Bloom Season: Late spring

USDA Growing Zone: 5 through 9

Growing Conditions: Full sun

Soil Type: Moist, loamy, acidic soil

Size: 8 feet

8. Pink Sargent crabapple

Like its Pink Princess counterpart, the Sargent (Malus sargentii) tends to be shorter than most trees, as noted by Chicago Botanical Garden. Also, you can count on many shades of red throughout the year –- from red buds in early spring to red fruit in early fall. Between those seasons, you can look forward to pink or white blossoms and deep green foliage that does well with minimal pruning.

Bloom Season: Late spring to early summer

USDA Growing Zone: 4 through 8

Growing Conditions: Full sun

Soil Type: Moderate

Size: 8 feet

9. Cinderella dwarf crabapple tree

The Cinderella dwarf (Malus cinzam) gives you a low-maintenance option that you can place in a small garden, either in a corner or as the focal point. Monrovia advises maintaining the soil's moisture by surrounding the tree with mulch. Once you have your tree established, watering once a week would suffice.

Bloom Season: Middle of spring

USDA Growing Zone: 4 through 9

Growing Conditions: Full sun

Soil Type: Slightly acidic soil with a pH of no higher than 6.5

Size: Up to 8 feet

10. Velvet pillar crabapple tree

Whether you call it the Roseybloom or the Velvet Pillar (Malus 'Velvet Pillar'), this type of crabapple tree gives distinctive beauty and lots of shade to large spaces. With a column-like trunk and branches that grow upward as opposed to spreading, you'll only have to prune it once during the winter for the tree to keep its majestic shape, as per Gertens Garden Center. Best of all, the lovely, pointed leaves turn a shade of dark red, and you can look forward to red fruit in the fall.

Bloom Season: Mid-spring

USDA Growing Zone: 4

Growing Conditions: Full sun

Soil Type: Any type as long as it stays moist

Size: Up to 20 feet

11. Centennial crabapple tree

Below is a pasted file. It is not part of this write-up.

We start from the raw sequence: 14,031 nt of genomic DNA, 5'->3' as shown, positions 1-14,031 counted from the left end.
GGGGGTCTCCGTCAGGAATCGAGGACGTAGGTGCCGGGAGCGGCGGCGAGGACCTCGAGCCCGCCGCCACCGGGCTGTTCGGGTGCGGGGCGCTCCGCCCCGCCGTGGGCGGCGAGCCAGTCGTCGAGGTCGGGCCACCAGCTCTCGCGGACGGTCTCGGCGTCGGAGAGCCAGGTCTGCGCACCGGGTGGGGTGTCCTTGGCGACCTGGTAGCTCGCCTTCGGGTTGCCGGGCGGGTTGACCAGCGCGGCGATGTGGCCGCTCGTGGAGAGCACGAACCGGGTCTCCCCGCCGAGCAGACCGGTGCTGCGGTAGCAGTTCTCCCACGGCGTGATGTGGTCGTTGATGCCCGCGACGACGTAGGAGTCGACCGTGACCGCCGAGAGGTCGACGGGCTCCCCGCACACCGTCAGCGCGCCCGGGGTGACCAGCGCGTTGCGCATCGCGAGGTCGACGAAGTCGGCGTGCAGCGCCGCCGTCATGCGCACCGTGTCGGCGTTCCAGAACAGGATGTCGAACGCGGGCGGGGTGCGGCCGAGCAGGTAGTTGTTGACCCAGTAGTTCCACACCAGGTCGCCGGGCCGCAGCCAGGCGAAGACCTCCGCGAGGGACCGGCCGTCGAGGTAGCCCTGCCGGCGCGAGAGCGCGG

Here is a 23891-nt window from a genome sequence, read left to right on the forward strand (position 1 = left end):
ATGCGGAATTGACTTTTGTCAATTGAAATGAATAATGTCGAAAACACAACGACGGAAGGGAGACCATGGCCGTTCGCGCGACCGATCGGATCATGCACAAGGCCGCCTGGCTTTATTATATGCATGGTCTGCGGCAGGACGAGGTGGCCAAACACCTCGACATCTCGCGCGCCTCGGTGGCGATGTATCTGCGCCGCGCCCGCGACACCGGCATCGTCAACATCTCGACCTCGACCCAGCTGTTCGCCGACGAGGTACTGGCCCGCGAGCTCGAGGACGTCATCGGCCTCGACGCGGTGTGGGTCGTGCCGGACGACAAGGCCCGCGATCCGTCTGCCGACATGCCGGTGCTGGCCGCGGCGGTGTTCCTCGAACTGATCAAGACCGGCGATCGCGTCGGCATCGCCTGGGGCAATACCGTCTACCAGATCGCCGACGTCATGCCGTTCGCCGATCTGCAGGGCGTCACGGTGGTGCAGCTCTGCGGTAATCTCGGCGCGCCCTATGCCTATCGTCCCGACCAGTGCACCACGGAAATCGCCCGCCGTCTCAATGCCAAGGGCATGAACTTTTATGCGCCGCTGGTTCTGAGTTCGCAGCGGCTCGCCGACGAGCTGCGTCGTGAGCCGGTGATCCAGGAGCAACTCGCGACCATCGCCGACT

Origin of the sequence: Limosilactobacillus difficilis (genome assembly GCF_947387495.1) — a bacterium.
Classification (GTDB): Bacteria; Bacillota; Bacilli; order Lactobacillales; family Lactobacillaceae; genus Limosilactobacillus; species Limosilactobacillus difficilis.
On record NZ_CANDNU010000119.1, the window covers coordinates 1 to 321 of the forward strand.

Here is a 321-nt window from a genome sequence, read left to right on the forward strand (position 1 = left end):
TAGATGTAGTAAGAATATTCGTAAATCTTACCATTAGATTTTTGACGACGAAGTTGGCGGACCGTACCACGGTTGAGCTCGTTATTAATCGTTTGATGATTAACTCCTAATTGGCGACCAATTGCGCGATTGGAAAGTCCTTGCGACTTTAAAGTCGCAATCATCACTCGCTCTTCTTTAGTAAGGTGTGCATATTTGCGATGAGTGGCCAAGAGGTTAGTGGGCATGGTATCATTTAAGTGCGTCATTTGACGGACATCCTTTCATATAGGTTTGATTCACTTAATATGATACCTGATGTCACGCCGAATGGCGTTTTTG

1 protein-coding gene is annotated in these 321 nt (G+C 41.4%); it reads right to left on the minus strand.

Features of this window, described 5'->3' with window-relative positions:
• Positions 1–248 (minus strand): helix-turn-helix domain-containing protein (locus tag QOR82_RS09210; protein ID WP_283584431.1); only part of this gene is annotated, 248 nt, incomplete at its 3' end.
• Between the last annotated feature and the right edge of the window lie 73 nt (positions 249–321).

The Centennial crabapple tree (Malus centennial) bears a reddish-orange fruit that's perfect for preserving. You can make everything from jelly to apple butter to spices from the apples, according to ProGardenTips. As you go into the fall, you'll also enjoy the leaves' golden hues, adding a splash of clothing to your garden. 

Bloom Season: May

USDA Growing Zone: 3 through 9

Growing Conditions: Full sun

Soil Type: Loamy

Size: 8 to 15 feet

12. Hoppa crabapple tree

The words "tough" and "beautiful" both describe the Hoppa crabapple tree (Malus hopa), thanks to its fragrant pink blossoms and semi-weeping branches, per Luv2Garden. Furthermore, you'll enjoy dark scarlet fruit that's tasty right off the branch or as canned preserves. The one consideration to keep in mind is that you'll need to prune this variety to keep it at a manageable height.

Bloom Season: Mid to late spring

USDA Growing Zone:4 through 8

Growing Conditions: Can tolerate partial sun; full sun exposure provides the best results

Soil Type: Clay and sand

Size: Up to 25 feet

13. Whitney crabapple tree

The Whitney crabapple tree (Malus pumila) produces red and yellow fruit that is ideal for cooking and making cider. As noted in One Green World, this crabapple tree offers you a great ornamental option even if you live in a climate with cold winters and hot summers.

Bloom Season: April

USDA Growing Zone: 2

Growing Conditions: Full sun for at least half the day

Soil Type: Loamy; well-drained

Size: 10 to 16 feet

14. Pink spires flowering crabapple tree

The Pink Spires variety (Malus hybrid) possesses a colorful combination of dark purple and red leaves with two-toned pink blossoms in the spring. With maroon-colored fruit in the fall and a tall and oval shape, My Garden Life recommends this tree as your yard's focal point. It will add an attractive pop of color.

Bloom Season: Early spring

USDA Growing Zone: 5 through 8

Growing Conditions: Full sun

Soil Type: Well-drained

Size: 15 feet

15. Red jewel crabapple tree

The Red Jewel (Malus x 'Red Jewel') would be quite a gem in your yard. The small tree has bright, white blossoms that develop into eye-catching red fruit, as per the University of Florida Extension. The size and shape of this variety make it ideal for a corner of a small space, or you can plant a tree at each end of a walkway leading up to your home's entrance.

Bloom Season: Spring

USDA Growing Zone: 4A Through 8A

Growing Conditions: Full sun

Soil Type: Well-drained; loamy

Size: Up to 15 feet